Canada takes action to address the climate crisis around the world
Canadians woke up to the realities of the changing climate this past summer, with deadly heatwaves and record temperatures that brought wildfires, flash floods and drought across the country. The emergencies continued into the autumn in British Columbia, with record rainfalls that forced the evacuation of towns, collapsed highways and destroyed rail lines. Elsewhere in the world, there has been a rise in the number and severity of tropical storms, tornados and other extreme weather events that bring devastation.
Driven by ocean warming and dramatic shifts in longstanding environmental patterns, these conditions are creating an even greater awareness of the need to address the root causes of climate change and address its impact.
The SEED project is helping women work as technicians and “energy ambassadors” who educate their community on the importance of renewable energy. Photo: Cowater International.
Canada supports climate-action initiatives around the world, recognizing that global warming and biodiversity loss have no borders. Not only do these problems represent existential threats, they are catalysts for instability, conflict, starvation and pandemics. Indeed, the COVID-19 crisis has taught us that global problems require global solutions and that now, more than ever, we must come together to address such issues.
Developing countries, many of which have large rural populations, have been hit the hardest by climate change. The poorest and most vulnerable people in emerging markets have a limited capacity to address the consequences of severe weather, drought and flooding. And these countries critically require funding to support activities to help them transition to having low-carbon, climate-resilient economies. People are looking for ways to maintain and protect natural ecosystems that are safeguards against severe climate effects. They are turning to approaches that can also ensure they have access to sustenance and income.
Beekeeping helps communities benefit from restored wetlands and makes them more resilient to climate-change impacts. Photo: GoU/GCF/UNDP.
To assist developing countries, Canada committed $2.65 billion in funding for climate-finance investments in 2015, under a program that has supported 140 projects that are currently being implemented, or that were recently implemented, in Africa, Asia, Latin America, the Caribbean and the Middle East. These interventions are expected to help some 6 million people adapt to the effects of climate change and to help reduce 222 megatons of CO2-equivalent emissions, equal to taking 47 million cars off the road for 1 year.
Canada is now committed to ensuring that 2021 is a transformative year for ambitious global climate action that reaches the places where it’s needed the most. Our country has doubled its previous international climate-finance contribution to $5.3 billion in funding over the next 5 years to help countries transition to climate-resilient, nature-positive and inclusive sustainable development. Canada will also increase its grant contributions for climate financing up to a total of 40%, from the previous level of 30%.
The following are examples of climate-change mitigation and adaptation efforts supported by Global Affairs Canada that are making a difference and providing models for climate action around the world:
- In Jordan, a project is improving the awareness and adoption of renewable energy and energy efficiency. The initiative is helping households install solar-water heaters and panels and supporting schools and health centres in adopting renewable energy systems and improving their energy efficiency. It is also changing gender and social norms, providing employment and income opportunities and boosting skills and knowledge among women.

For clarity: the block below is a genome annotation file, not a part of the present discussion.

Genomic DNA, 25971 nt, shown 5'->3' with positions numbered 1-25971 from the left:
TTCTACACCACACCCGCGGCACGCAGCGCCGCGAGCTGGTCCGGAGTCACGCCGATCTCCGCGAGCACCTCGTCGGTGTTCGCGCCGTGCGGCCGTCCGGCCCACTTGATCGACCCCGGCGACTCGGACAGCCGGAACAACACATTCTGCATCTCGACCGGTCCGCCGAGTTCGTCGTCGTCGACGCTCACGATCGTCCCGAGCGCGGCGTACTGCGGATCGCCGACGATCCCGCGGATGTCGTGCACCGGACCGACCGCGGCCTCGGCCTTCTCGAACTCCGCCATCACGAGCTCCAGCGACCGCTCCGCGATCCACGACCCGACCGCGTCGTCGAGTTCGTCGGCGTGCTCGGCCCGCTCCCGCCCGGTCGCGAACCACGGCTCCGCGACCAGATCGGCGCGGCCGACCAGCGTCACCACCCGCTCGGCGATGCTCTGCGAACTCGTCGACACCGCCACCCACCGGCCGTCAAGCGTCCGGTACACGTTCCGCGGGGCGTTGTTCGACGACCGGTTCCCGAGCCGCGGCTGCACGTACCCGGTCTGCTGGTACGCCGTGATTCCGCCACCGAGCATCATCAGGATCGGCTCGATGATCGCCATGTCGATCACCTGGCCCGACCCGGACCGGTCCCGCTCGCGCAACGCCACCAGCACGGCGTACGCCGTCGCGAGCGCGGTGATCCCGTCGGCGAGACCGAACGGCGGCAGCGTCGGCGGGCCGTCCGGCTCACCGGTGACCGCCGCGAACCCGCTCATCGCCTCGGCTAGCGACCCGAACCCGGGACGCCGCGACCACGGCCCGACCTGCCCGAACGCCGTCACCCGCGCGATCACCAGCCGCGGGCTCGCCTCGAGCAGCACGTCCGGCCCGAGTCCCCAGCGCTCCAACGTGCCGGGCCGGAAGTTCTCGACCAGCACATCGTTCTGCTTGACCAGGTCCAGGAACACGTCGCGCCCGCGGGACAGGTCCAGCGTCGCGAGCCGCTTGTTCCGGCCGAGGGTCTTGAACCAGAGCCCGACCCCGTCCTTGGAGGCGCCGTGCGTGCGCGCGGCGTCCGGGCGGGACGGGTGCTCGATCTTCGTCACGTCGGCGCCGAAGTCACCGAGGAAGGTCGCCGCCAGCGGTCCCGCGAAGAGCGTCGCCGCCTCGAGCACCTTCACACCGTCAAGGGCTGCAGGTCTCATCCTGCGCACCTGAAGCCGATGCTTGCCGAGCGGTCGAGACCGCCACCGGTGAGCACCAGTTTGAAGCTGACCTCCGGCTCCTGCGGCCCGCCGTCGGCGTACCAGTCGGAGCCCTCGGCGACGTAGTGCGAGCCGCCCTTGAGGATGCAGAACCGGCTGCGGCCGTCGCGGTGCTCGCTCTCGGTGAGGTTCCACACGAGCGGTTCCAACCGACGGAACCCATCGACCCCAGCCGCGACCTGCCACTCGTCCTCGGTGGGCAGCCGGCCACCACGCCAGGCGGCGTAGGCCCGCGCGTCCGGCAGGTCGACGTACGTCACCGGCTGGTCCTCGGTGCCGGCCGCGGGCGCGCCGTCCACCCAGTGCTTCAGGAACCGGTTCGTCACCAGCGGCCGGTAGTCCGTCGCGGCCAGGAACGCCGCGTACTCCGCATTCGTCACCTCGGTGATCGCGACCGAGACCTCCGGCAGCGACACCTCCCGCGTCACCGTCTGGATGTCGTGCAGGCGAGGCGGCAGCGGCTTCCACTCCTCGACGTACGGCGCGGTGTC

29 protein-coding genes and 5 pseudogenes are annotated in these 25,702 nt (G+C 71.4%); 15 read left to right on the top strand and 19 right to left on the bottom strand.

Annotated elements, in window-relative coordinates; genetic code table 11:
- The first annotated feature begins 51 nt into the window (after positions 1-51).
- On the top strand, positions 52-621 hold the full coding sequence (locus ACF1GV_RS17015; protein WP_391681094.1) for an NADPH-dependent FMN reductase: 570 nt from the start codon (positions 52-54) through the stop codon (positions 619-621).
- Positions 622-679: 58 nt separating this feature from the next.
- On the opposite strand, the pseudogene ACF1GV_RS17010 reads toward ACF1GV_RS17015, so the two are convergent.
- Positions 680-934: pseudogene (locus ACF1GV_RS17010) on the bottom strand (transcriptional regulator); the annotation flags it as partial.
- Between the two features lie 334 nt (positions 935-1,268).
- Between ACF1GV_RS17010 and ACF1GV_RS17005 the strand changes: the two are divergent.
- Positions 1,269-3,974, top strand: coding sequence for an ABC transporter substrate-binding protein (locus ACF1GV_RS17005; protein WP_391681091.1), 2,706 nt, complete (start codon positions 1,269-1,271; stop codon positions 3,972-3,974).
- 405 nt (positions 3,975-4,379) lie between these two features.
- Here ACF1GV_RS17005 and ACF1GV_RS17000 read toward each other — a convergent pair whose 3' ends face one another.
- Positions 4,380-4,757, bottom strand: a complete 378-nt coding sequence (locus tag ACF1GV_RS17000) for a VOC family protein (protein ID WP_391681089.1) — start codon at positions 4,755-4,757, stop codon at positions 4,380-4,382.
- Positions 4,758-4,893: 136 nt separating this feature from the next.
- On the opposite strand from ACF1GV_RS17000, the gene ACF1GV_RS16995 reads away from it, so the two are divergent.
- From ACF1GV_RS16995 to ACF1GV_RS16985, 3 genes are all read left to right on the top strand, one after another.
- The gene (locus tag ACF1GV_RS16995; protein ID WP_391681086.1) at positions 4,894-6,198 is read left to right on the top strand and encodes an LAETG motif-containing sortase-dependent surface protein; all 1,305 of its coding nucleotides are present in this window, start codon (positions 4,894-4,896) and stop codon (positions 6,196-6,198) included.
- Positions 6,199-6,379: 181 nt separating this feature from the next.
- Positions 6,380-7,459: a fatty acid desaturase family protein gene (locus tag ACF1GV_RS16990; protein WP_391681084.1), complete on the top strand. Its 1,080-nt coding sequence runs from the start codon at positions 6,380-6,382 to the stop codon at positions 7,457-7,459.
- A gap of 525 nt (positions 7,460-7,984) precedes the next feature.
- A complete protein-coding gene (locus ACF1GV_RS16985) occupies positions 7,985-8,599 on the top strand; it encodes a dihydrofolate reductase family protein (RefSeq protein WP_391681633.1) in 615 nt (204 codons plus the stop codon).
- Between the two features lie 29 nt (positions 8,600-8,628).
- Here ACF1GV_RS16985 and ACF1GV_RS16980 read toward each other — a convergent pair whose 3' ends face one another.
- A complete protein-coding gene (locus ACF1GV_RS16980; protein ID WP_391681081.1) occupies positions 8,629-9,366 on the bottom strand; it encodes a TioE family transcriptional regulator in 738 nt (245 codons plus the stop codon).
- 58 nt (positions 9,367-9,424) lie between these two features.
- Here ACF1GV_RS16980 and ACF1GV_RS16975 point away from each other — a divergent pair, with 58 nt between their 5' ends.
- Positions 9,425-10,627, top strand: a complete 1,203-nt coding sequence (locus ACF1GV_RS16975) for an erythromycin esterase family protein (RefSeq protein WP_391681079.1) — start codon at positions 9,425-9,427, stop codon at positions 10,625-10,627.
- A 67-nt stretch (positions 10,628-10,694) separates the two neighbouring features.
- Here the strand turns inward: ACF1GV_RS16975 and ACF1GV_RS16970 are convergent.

- A solar power plant in Vietnam has been created right at a hydro-generating station, where it “floats” on the dam’s reservoir—space that would not have been otherwise used. As well, a gender-action plan is an important feature of the project. For example, women were offered employment opportunities in the plant’s construction and are employed in its operation. As well, the project includes health and education programs for women and girls.
In central Vietnam, the Da Nhim-Ham Thuan-Da Mi solar power plant generates electricity during the daylight hours. Photo: Asian Development Bank.
- In Morocco, unique argan forests that were once under threat from deforestation are today suffering from thermal stress due to climate change. There is now a program focused on planting and preserving the country’s argan orchards. It supports rural communities by fostering argan-oil cooperatives that are primarily run by and employ women, providing them with sustainable incomes and improving their social standing.
- A program in Uganda supports agricultural cooperatives that are restoring and bringing new economic opportunities to the country’s wetlands. These valuable natural features are drying up as a result of climate change and are also drained for agriculture. Today, people there are learning the benefits of restoring water levels, regenerating the natural vegetation and finding alternative sources of income like beekeeping, poultry-raising and fish-farming.
The argan oil industry employs over 20,000 people, many of them women. Photo: Green Climate Fund
Initiatives such as these are helping developing countries build domestic capacity, protect biodiversity and adopt clean energy. Many of the projects tap the natural power of ecosystems to counter climate change, creating a virtuous circle that can enhance climate resilience. They also improve lives and livelihoods, especially for women and girls, transforming these communities and presenting models for others.
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